In my opinion, I grew up in an incredible age of athletic performances. While the big sports (NFL, NHL, NBA) were very popular, amateur athletics was still very big. Every Saturday I’d be glued to the television for Wide World of Sports. The Olympics were (still are mostly) my favorite. I’d watch the beauty of Dorthy Hamill or the power and strength of young Nadia Comaneci,
and sit in awed wonder at how these people can be so damn GREAT at their sport. Because even though I could ice skate, I couldn’t skate like Hamill. I could do okay in gymnastics, but not anywhere near what a top gymnast could do. Since then, I’ve always loved watching others display their talents. Whether it’s sport, or art, or acting, or cooking, or writing. Doesn’t matter. A well written television ad is appreciated (happens rarely these days. I recently saw a DQ ad where two adults chased each other with plastic spoons and tried to emulate a sword fight with them. I guess some DQ Exec said, “Fine, fuck it. We don’t care.)
I love to watch others hit their versions of homeruns. Seeing Kristi Scott throw a 28# WOB 20′. That was amazing. Watching Tomasz Majewski throw a shot putt. Big Z hitting a +500 pound Log clean and press. Anything really. Which brings us to this past weekend.
As many of you know, my husband and I really like food. I won’t say “all food” because that’s stupid. But we’ve had some pretty amazing food around the world and Matt’s experienced 20 times the amount that I have. I’ve written about my favorite meals here. I had recently read in a local publication that the restaurant Ardent’s chef, Justin Carlisle was up for a James Beard award. Bingo. We just found our dinner spot for the Anniversary night out. Even better is that it’s so close to the Opera that we had tickets for.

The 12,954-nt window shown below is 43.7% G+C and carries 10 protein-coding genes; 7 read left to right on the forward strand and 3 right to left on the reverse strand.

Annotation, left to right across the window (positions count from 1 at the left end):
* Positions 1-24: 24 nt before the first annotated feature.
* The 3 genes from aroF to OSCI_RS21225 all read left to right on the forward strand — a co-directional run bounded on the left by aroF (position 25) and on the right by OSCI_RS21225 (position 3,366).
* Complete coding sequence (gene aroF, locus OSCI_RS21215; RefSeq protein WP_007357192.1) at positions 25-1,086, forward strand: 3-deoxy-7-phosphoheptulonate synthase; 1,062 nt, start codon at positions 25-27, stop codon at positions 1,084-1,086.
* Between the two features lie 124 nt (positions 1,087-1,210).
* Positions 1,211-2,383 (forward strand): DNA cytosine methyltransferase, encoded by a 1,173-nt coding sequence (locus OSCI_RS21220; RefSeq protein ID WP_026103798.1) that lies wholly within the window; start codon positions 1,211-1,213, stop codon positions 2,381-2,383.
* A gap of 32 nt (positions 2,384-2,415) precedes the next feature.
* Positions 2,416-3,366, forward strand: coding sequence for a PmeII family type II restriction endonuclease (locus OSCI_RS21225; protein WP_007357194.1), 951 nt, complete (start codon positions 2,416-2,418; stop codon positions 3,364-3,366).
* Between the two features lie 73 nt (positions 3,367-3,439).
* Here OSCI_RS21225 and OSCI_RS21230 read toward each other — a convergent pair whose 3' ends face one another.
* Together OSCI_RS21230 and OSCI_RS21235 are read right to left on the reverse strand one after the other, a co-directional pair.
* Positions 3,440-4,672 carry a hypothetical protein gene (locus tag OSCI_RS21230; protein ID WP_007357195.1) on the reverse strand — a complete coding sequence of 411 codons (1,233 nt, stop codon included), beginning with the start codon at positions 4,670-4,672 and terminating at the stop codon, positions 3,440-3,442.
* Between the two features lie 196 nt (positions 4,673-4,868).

And we had the best meal of our lives. Hands down.
To be able to partake in someone else’s brilliance, in our small way, is something short of magical. Now, I’m not a food writer. I don’t know how to use all of the buzzwords to make food sound as if it’s being described by Hemingway. But it was beautiful; and so amazingly full of flavor in every single delicious bite. At one point, I told Chef Carlisle that each course was like a best friend and I didn’t want to see it go. Without skipping a beat he says, “but when you’re done you get to meet a NEW best friend!” He gets it. Cool.
But it wasn’t just the food. The bottle of Spanish Red we shared was one of the best bottles of wine I’ve ever had. We found a bottle the next day from the same winery and I will say, it’s my new favorite. Each dish brought to our table was presented with care no matter who ran it out. Each employee is vested in this food. It means something for them to make sure we’re enjoying it.
Each shawl that is over each chair is made by the Chef’s mother. That he comes from Sparta makes me think of Terry Smith’s mom quilting us our throwing prizes for the LaCrosse Games and how special they are to each of us.
At one point, we realized that we were already late for the first act of the opera. Oh well. We went ahead and ordered another savory course and just enjoyed. I am so thankful for the opportunity to enjoy this meal. It was an experience. One I hope to enjoy again sometime soon. Heh.
Moving on (reluctantly.) A few months ago, one of my clients asked if I’d like to use some tickets to the Opera that he and his girlfriend couldn’t. I looked it up, The Elixir of Love is a romantic comedy and thought to myself, “what better way to celebrate year one of marriage.” Again, it was just a hop and a skip away from Ardent and had we known where to park, we maybe would have made the last couple of minutes of Act I. But probably not.
So we grabbed a drink and waited for the intermission. OH! The way they serve up Opera drinks here in Milwaukee?
Roadie style. Duh. Because as classy as the Opera is? It’s still Milwaukee YO!
And again, we were able to enjoy the gifts of others. The singing, the orchestra (the bartenders;) At one point in the music the Bassoonists stole the show and I just sat back, closed my eyes, and took it all in.
I can’t categorize the evening. It was so beyond what we were hoping for and hopefully a good representation of marriage, year 1 going forward to year 2.
And I’m just so thankful.
Genius is talent set on fire by courage.
Henry Van Dyke